While that’s mostly an exaggeration given that Villanova won two titles in a three-year span only a few seasons ago, the Big East has been down at the top in two of the last three seasons — with the canceled NCAA Tournament in 2020 the exception. The league failed to produce a top-four seed in either 2019 or 2021 and earned only four bids to the NCAA Tournament.
In 2019, no team advanced to the second weekend, while all four teams were out by the end of the Sweet 16 last season.
The lack of power at the top of the league should change this season, with Villanova looking like one of the clear favorites to cut down the nets in early April. The Wildcats bring back four starters, including Collin Gillespie and Jermaine Samuels, who both played key roles on the last Villanova national championship team in 2018 and opted to return for a fifth year in college.
There’s some depth in the upper half of the standings, too, with Connecticut, Xavier and St. John’s all looking like surefire NCAA Tournament teams, and Seton Hall and Butler within striking distance as well.
Much of the intrigue in the bottom half of the league focuses on the teams in the Midwest, where Creighton is rebuilding and Marquette (Shaka Smart) and DePaul (Tony Stubblefield) have new head coaches.
Jay Wright’s team immediately jumped into the national championship discussion after Collin Gillespie and Jermaine Samuels decided to take advantage of their extra years of eligibility. Interior production might be the only question mark.
The Huskies will have to find a way to replace James Bouknight’s scoring, but there’s plenty of size, depth and experience on the roster. Whether someone steps up as the team’s go-to scorer will determine UConn’s ceiling.
The Musketeers have struggled down the stretch in each of the last two seasons, but there’s too much talent here to miss the NCAA Tournament again. Paul Scruggs and Zach Freemantle might be the best inside-outside tandem in the league.
4. St. John’s
Mike Anderson has two of the best players in the Big East in Julian Champagnie and Posh Alexander. Anderson hit the portal hard, and with five transfers entering the fold this season, the Red Storm should play in the NCAA Tournament.
5. Seton Hall
Jared Rhoden and Myles Cale are the top returnees, but the Pirates’ NCAA hopes might rest on Syracuse transfer Kadary Richmond. He showed flashes last season but needs to be more consistent.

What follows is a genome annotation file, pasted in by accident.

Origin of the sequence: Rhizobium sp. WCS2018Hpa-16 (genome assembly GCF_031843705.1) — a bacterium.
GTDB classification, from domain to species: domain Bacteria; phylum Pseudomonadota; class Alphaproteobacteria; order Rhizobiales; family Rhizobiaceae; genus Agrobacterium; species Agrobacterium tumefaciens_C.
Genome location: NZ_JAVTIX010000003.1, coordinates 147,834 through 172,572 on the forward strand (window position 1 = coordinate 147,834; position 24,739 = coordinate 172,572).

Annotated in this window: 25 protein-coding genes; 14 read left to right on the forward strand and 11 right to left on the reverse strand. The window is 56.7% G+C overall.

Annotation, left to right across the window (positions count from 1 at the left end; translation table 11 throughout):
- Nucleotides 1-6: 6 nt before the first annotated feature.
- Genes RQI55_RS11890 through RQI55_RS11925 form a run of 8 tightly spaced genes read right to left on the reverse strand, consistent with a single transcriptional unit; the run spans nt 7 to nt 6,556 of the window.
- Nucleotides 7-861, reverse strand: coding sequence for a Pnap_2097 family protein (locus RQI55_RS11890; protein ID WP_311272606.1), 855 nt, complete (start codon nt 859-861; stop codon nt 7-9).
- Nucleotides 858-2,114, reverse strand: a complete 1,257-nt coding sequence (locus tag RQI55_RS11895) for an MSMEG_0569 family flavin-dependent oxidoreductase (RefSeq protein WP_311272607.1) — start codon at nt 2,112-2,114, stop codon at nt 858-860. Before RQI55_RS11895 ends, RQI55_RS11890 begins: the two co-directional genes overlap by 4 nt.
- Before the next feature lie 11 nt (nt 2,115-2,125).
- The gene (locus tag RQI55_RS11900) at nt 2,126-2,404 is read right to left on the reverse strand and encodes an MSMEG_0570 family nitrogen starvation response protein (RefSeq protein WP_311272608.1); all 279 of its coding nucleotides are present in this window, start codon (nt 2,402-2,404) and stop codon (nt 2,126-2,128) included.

The Bulldogs bring back nearly every player from last season, including underrated sophomore Chuck Harris and four other double-figure scorers. But they finished next-to-last a year ago, mostly due to offensive efficiency issues. This will be an important season for Bulldogs head coach LaVall Jordan.
Leading scorer David Duke’s early departure hurts the Friars’ prospects, but Ed Cooley brings back all-league big man Nate Watson and several rotation pieces from last season. Indiana transfer Al Durham will help, and A.J. Reeves should take a step forward.
It’s a total rebuild in Omaha for Greg McDermott, who lost all five starters from last season. The Bluejays are bringing in the best recruiting class in the program’s history this season, led by Arthur Kaluma and Ryan Nembhard.
It might be a difficult Year 1 for Shaka Smart in the Big East. The Golden Eagles saw most of their key players depart prematurely, leaving Smart to rely mostly on newcomers, including top-100 guard Steve Mitchell. Keep an eye on a breakthrough from returnee Justin Lewis.
Can the Hoyas build on last season’s stunning charge to the Big East Tournament title? Most of the roster is gone, but Dante Harris played well down the stretch, and Aminu Mohammed is a five-star recruit who could become the team’s go-to scorer immediately.
New head coach Tony Stubblefield has established himself as one of the best recruiters in the country, but it will take some time in Chicago. The Blue Demons will rely on four transfers and returnee Javon Freeman-Liberty.